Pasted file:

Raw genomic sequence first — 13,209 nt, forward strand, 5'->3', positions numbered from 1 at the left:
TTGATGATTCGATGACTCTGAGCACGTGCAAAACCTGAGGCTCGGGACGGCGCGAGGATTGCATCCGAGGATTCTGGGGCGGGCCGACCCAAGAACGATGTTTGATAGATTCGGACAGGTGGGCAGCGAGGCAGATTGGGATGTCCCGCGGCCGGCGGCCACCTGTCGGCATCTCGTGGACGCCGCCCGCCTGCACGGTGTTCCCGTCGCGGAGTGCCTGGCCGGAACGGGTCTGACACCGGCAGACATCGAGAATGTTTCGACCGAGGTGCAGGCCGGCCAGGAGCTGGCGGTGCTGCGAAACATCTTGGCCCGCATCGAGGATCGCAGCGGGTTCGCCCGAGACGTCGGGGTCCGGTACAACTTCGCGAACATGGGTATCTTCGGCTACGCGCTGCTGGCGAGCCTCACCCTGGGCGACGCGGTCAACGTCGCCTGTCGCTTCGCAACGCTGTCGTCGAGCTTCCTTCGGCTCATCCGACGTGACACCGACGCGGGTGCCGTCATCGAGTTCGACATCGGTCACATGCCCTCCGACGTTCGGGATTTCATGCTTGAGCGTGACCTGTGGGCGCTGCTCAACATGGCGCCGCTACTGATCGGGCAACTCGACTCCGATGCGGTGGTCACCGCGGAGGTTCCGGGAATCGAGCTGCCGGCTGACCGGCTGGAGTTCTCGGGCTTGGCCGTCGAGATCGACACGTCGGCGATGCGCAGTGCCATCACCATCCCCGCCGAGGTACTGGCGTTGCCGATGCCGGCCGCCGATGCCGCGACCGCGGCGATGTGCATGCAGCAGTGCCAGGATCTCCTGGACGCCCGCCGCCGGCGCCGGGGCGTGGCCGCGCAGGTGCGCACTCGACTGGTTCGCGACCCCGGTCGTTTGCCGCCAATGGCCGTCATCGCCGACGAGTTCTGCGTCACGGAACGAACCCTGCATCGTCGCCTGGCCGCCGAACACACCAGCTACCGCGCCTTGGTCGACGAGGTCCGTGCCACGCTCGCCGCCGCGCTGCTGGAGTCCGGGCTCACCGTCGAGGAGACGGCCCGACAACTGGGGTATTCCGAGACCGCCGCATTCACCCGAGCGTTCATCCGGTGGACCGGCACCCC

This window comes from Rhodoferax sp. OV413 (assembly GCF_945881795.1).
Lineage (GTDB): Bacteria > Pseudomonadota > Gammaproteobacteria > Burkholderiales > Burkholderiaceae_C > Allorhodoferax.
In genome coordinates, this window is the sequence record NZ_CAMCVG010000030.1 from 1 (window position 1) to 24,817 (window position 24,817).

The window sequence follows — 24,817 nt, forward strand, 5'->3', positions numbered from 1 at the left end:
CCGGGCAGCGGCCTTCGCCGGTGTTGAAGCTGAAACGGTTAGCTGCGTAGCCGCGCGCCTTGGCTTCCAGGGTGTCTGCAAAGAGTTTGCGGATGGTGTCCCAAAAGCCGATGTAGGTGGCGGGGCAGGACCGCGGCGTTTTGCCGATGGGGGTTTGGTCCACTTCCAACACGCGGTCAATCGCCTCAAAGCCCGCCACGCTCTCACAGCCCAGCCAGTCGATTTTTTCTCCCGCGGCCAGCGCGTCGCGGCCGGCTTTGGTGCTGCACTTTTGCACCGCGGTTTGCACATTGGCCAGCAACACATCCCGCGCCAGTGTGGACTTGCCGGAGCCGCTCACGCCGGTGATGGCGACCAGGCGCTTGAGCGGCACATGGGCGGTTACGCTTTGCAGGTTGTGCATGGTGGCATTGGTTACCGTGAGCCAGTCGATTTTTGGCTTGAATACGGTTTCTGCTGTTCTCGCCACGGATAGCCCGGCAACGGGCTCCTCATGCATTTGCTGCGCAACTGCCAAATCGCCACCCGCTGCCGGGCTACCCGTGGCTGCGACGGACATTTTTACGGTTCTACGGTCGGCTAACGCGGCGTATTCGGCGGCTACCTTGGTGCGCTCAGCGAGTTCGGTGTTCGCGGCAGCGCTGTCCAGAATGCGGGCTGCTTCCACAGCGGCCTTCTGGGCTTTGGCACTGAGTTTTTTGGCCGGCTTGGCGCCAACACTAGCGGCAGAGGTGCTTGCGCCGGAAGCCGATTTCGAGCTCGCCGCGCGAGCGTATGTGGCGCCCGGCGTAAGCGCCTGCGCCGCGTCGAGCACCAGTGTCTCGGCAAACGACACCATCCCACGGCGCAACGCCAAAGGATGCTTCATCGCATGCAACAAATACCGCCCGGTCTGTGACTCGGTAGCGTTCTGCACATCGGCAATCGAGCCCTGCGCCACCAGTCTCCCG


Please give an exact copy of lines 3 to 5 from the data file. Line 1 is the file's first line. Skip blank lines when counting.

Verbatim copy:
This window comes from Rhodoferax sp. OV413 (assembly GCF_945881795.1).
Lineage (GTDB): Bacteria > Pseudomonadota > Gammaproteobacteria > Burkholderiales > Burkholderiaceae_C > Allorhodoferax.
In genome coordinates, this window is the sequence record NZ_CAMCVG010000030.1 from 1 (window position 1) to 24,817 (window position 24,817).